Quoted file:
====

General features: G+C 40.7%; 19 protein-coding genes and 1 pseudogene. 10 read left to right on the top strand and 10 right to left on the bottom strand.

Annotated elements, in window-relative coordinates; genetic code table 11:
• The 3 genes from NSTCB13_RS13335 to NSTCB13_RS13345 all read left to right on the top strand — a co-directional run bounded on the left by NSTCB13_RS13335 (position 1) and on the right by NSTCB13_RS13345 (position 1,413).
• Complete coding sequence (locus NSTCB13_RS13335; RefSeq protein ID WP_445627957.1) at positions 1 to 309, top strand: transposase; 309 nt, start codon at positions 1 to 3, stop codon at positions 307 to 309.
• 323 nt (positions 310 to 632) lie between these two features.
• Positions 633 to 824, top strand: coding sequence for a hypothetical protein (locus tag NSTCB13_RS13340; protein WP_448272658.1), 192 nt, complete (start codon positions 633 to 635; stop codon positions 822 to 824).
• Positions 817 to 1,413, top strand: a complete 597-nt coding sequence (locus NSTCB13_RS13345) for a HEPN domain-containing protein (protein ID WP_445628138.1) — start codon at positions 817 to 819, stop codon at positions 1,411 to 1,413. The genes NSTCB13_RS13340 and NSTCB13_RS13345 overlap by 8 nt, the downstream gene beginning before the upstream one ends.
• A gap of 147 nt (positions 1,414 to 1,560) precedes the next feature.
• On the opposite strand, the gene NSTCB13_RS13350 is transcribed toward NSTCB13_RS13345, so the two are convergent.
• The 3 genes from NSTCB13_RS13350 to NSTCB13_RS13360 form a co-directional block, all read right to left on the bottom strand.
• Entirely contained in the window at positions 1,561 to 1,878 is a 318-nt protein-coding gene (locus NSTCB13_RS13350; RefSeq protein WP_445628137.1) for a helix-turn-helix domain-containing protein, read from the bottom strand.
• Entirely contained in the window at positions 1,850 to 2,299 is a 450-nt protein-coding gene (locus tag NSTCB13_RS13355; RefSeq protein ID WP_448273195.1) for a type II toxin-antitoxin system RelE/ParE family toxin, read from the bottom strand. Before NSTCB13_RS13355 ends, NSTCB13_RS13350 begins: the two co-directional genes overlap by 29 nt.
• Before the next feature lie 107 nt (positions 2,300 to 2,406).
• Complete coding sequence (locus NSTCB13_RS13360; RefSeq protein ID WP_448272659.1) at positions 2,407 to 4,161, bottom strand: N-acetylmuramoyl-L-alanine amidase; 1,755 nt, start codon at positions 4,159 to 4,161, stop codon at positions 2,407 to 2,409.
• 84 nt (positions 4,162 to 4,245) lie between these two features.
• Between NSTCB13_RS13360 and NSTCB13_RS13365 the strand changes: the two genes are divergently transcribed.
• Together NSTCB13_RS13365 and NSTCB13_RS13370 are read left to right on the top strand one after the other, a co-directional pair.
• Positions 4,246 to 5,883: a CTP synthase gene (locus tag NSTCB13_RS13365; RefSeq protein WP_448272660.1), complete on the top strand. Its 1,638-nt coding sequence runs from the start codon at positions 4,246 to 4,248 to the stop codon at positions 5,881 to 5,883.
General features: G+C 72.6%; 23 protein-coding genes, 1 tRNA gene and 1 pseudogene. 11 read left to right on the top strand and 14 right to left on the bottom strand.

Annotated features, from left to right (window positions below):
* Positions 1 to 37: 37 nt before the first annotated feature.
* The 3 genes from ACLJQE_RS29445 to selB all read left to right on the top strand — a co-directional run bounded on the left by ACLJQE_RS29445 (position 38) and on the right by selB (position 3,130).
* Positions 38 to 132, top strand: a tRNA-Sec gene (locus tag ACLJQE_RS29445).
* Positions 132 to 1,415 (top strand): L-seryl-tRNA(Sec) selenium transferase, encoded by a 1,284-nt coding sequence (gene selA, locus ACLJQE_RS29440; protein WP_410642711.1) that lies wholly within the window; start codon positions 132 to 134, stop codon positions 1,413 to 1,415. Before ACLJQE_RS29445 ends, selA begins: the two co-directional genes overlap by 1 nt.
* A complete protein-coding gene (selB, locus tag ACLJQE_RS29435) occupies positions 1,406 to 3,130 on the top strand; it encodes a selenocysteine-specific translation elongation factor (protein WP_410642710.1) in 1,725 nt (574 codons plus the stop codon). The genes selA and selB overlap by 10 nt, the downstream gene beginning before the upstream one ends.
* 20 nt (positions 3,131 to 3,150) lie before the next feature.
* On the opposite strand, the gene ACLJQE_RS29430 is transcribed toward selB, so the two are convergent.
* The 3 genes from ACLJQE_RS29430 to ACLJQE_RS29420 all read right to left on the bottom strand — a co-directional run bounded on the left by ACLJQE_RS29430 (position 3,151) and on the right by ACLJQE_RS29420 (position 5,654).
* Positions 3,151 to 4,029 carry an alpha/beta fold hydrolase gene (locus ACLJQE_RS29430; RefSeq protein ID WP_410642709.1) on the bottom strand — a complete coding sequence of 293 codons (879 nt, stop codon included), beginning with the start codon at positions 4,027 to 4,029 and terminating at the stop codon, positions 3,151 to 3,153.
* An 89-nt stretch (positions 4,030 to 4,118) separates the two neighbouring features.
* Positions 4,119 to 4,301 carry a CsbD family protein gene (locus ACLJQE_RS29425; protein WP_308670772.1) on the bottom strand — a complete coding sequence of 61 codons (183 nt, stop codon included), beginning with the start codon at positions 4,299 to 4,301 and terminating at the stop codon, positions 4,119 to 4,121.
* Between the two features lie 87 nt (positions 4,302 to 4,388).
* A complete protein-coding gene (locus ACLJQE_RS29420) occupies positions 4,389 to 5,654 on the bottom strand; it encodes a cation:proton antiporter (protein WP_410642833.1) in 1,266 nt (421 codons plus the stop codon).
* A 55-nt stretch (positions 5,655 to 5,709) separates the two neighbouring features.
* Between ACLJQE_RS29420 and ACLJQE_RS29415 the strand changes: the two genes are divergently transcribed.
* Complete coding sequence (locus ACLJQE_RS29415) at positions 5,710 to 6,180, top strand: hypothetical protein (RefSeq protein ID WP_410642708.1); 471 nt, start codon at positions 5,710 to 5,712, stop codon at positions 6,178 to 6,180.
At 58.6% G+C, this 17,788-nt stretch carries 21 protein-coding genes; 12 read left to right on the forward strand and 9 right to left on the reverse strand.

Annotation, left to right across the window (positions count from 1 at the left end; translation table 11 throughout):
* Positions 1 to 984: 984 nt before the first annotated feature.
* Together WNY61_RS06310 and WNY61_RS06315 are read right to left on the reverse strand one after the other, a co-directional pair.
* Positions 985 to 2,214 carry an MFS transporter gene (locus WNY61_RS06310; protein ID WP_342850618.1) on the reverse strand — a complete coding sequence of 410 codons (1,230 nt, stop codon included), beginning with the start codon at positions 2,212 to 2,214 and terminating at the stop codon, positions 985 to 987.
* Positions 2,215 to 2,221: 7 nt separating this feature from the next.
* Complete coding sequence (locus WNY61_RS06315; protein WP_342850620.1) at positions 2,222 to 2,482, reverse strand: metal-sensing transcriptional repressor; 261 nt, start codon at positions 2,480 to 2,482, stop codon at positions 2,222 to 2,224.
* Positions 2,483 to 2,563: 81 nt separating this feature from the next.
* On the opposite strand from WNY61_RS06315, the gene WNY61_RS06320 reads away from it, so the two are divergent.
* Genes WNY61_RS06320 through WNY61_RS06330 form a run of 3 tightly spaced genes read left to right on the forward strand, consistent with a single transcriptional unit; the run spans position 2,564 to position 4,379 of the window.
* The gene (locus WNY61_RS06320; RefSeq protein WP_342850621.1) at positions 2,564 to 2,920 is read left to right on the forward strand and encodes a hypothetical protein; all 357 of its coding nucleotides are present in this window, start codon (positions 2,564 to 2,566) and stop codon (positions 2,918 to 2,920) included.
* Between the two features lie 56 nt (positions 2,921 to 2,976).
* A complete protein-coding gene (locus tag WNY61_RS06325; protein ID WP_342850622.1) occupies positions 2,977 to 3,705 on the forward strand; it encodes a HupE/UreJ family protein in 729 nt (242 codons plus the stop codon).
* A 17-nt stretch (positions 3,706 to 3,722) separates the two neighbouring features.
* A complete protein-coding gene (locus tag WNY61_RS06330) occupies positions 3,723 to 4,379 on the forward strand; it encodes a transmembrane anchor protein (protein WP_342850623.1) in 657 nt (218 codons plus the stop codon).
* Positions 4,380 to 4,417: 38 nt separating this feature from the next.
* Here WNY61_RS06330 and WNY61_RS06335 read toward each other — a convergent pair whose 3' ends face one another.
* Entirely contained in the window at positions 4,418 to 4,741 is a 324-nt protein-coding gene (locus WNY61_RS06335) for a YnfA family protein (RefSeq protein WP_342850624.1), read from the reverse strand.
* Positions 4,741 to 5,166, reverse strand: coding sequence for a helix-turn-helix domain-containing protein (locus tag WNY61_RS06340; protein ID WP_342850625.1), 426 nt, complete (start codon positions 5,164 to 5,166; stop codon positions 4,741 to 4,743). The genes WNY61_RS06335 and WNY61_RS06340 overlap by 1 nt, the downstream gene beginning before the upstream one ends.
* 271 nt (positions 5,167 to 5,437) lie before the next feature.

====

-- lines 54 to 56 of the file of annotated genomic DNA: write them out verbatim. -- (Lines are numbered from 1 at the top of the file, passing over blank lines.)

* Entirely contained in the window at positions 4,418 to 4,741 is a 324-nt protein-coding gene (locus WNY61_RS06335) for a YnfA family protein (RefSeq protein WP_342850624.1), read from the reverse strand.
* Positions 4,741 to 5,166, reverse strand: coding sequence for a helix-turn-helix domain-containing protein (locus tag WNY61_RS06340; protein ID WP_342850625.1), 426 nt, complete (start codon positions 5,164 to 5,166; stop codon positions 4,741 to 4,743). The genes WNY61_RS06335 and WNY61_RS06340 overlap by 1 nt, the downstream gene beginning before the upstream one ends.
* 271 nt (positions 5,167 to 5,437) lie before the next feature.